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Concept Album Corner - 'The Rise and Fall of Ziggy Stardust And The Spiders From Mars' by David Bowie

Updated on January 7, 2013
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The most defining element of rock that I think is also the greatest element is the undeniably energy that is injected into not only the music but the performances as well. The purpose of rock and roll from the beginning was meant to be music that one could party too, music that just let loose and went wild, courtesy and graciousness cast aside for recklessness and vigor. And even though rock has evolved from being simplistic, easy-listening party music, as one might have noticed throughout this little blog, not only does rock as a whole still contain enough liveliness to cause one to smash the nearest household item to pieces, but has even expanded to become even livelier and louder. One artist who has forever been an immense help to the rock genre, trying his hand at every subgenre of rock he can find, one of the biggest pioneers of concept albums in the seventies, and a man who redefined glam rock with the album we’re looking at today, shall be paid tribute to this entire month of January. That artist would be David Bowie.

Though I plan to go into greater detail on Bowie’s work as a whole at the end of the month, obviously some history of Mr. Bowie up to this point is needed for all two people who are unaware of this man. Like many British Rock bands and artists, the name David Bowie is such a common, famous name in the world of rock that I barely need to introduce him to any of you. Though his career started in the early sixties with an album named after himself, it took off right at the end of the sixties with one of his most infamous works, ‘Space Oddity’, filled with musical elements and lyrical themes that would practically define a fair chunk of Bowie’s musical style. The key element being that of the great depths of outer space and beyond. So it seemed reasonable that his first concept album that redefined glam rock would revolve around a spaceman.

One of Bowie’s most recognizable traits, which we’ll see throughout this month, is his penchant for donning stage personas and using them as the protagonists of his concept albums. The first and most widely remembered one is the androgynous, flamboyant alien rock idol known as Ziggy Stardust. The basis for the character came to Bowie just as he began to really nail down his musical style and gain popularity as a musician. With this album, he was able to fully reach both goals, after touring for his albums Hunky Dory and The Man Who Sold The World. As Bowie looked at all of the proto-punk artists that surrounded him, he decided to find a way to merge the persona of Iggy Pop with the music of Lou Reed to create ‘the ultimate pop idol’, the iconic rock star.

1.) Five Years – The opening and closing tracks for this album are noticeably different in musical style from the rest of the songs. While some of the songs can be ethereal to a degree and even emotionally powerful, the rest are intended to be rock songs, party anthems, songs on the hopeful and self-destructive mindset of Ziggy himself. The opening and closing numbers, however, are focused on the emotional, the tragic, not typical rock songs at all, but more of the caliber of song that, fittingly enough, somebody like Lou Reed would right. We open on the fading in of a snappy, quick snare drum and cymbal as a piano and acoustic guitar wave into the music like a ghostly harp, much like Bowie’s voice, added with far-off, echoey back-up. The song details the Earth’s inevitable destruction in, as the title says, five years, and how the world copes with this knowledge. Soon strings join in the mix, adding a good deal to the emotional level of the song in a light, soft manner. The singer’s vocals, possibly belonging to Ziggy, rise from a quiet speech-like tone to a wail of fear, depression, and love all mixed into one, as he recounts every little thing around him, from physical description to emotional thoughts and musings. My brain hurt like a warehouse/It had no room to spare/I had to cram so many things/To fit everything in there. Even if Bowie’s vocals are a little iffy when he begins to wail, it really is a heartfelt song about how one doesn’t realize how important everything around them is until it all comes tumbling down.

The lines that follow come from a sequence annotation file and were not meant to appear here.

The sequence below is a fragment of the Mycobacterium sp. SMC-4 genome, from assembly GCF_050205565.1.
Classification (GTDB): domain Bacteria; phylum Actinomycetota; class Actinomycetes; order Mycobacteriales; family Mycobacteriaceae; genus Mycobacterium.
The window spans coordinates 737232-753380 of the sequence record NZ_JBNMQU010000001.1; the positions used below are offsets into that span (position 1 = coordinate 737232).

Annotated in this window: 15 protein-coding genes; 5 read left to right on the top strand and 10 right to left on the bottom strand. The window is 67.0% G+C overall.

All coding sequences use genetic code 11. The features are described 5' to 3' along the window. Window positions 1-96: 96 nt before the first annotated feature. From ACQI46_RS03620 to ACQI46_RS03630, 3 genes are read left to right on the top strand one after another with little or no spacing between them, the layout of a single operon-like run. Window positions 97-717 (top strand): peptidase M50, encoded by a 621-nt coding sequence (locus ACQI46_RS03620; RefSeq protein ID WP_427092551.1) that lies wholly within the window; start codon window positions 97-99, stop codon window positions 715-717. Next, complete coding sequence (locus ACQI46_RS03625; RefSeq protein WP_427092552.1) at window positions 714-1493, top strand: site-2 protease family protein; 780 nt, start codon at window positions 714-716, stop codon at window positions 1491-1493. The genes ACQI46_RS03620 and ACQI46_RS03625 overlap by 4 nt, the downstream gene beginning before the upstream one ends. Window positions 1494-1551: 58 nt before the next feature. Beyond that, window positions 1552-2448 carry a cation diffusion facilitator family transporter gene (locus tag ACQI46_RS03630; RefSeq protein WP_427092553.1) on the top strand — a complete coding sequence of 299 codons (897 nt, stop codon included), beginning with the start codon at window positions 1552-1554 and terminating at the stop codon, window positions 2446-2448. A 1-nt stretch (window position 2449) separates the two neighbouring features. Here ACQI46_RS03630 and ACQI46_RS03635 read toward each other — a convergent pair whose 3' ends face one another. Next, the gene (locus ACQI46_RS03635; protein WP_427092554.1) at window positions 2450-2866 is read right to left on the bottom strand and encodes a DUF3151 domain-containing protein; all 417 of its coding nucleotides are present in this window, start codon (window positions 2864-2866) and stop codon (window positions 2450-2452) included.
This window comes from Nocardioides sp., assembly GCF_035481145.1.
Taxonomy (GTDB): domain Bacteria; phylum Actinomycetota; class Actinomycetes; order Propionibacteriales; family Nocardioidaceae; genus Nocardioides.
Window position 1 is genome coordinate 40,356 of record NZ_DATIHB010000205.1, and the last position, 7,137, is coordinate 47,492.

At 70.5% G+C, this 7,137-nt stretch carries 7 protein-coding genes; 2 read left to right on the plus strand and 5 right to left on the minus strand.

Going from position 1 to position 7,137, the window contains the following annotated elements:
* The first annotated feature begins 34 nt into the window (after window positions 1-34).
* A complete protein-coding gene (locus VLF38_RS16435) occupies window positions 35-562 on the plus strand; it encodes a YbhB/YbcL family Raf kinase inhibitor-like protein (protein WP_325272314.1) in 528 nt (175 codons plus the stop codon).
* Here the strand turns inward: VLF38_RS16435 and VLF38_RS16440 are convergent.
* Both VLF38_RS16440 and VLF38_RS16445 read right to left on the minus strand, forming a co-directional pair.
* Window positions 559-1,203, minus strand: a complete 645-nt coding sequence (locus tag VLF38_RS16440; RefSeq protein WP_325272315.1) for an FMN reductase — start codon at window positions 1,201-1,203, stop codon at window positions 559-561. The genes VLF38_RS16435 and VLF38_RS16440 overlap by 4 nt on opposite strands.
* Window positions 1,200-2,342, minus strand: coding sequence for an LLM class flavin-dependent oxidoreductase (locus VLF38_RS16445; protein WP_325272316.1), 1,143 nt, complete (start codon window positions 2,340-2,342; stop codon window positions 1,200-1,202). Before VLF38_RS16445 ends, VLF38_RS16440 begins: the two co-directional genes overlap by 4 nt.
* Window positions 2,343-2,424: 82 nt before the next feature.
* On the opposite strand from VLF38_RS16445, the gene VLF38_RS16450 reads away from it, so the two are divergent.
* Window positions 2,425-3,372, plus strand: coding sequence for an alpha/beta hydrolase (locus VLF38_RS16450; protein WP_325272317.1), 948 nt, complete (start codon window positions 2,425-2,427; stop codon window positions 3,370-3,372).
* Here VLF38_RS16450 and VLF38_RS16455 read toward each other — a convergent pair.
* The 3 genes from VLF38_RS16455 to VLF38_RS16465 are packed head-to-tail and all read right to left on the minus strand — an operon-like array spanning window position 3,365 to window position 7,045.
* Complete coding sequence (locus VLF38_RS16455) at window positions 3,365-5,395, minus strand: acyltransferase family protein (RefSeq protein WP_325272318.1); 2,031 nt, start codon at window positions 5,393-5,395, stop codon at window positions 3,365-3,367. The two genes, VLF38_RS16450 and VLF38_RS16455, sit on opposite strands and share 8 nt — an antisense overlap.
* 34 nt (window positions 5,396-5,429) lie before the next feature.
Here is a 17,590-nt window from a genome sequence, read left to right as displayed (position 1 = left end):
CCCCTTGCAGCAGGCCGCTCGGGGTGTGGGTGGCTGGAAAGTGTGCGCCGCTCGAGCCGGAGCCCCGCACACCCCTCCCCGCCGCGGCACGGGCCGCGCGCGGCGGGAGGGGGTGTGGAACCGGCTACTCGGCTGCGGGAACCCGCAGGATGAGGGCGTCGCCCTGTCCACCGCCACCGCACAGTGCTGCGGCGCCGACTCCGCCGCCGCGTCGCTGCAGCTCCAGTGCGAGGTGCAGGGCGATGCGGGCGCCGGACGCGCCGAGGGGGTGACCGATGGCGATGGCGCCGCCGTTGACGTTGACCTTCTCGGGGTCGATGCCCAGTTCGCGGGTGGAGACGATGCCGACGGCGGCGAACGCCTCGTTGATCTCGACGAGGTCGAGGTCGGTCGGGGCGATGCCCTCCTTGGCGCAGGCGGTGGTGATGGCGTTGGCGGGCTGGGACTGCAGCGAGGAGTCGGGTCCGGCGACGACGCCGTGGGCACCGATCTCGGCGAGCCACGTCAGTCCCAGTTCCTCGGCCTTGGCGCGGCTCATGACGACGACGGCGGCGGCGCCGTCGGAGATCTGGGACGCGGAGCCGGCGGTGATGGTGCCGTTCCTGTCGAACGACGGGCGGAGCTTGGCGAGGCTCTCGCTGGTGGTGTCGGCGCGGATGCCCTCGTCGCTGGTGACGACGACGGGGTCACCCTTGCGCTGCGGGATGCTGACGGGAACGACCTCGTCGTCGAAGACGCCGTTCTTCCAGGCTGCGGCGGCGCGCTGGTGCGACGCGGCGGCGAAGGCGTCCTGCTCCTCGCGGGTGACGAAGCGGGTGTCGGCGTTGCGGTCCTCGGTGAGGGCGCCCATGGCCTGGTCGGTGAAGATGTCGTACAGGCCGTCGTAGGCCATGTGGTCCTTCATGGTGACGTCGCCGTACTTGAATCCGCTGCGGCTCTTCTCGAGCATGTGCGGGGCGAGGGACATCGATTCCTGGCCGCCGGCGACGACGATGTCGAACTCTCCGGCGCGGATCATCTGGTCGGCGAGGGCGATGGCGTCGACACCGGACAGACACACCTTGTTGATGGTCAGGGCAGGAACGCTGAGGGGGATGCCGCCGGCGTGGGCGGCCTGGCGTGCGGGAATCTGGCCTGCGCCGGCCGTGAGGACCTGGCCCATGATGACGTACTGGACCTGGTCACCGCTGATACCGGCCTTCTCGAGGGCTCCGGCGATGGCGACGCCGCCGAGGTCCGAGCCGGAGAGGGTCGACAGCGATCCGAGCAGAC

2.) Soul Love – The second track opens slowly and quietly to transition from the melancholy of the opening song, acoustic guitar and quick snappy drum opening. Bowie’s vocals change to their more noticeable nasally quality, joined by backing vocals of even more nasally quality, recounting what ‘soul love’ is exactly. Stone love – she kneels before the grave/A brave son – who gave his life to save the/Slogans that hover between the headstones and her eyes. If those lyrics are anything to go by, ‘soul love’ is the kind of love many of us are familiar with. Not simple infatuation, not physical attraction, but the very simplest and most powerful definition of what love is. Love between boy and girl, between mother and son, even between the spiritual and the spirits can all be powerful and simple enough on their own, even painful when that love brings misery. In fact, the only reason that misery is so powerful, as noted in ‘Five Years’, is because the love that built up around it was so powerful. The soft opening quickly devolves into jazzy, snappy, and once the guitars get in, loud and fiery. As a narrative, this song portrays Ziggy’s fascination with love even when it is out of reach for him. All I have is my love of love/And love is not loving.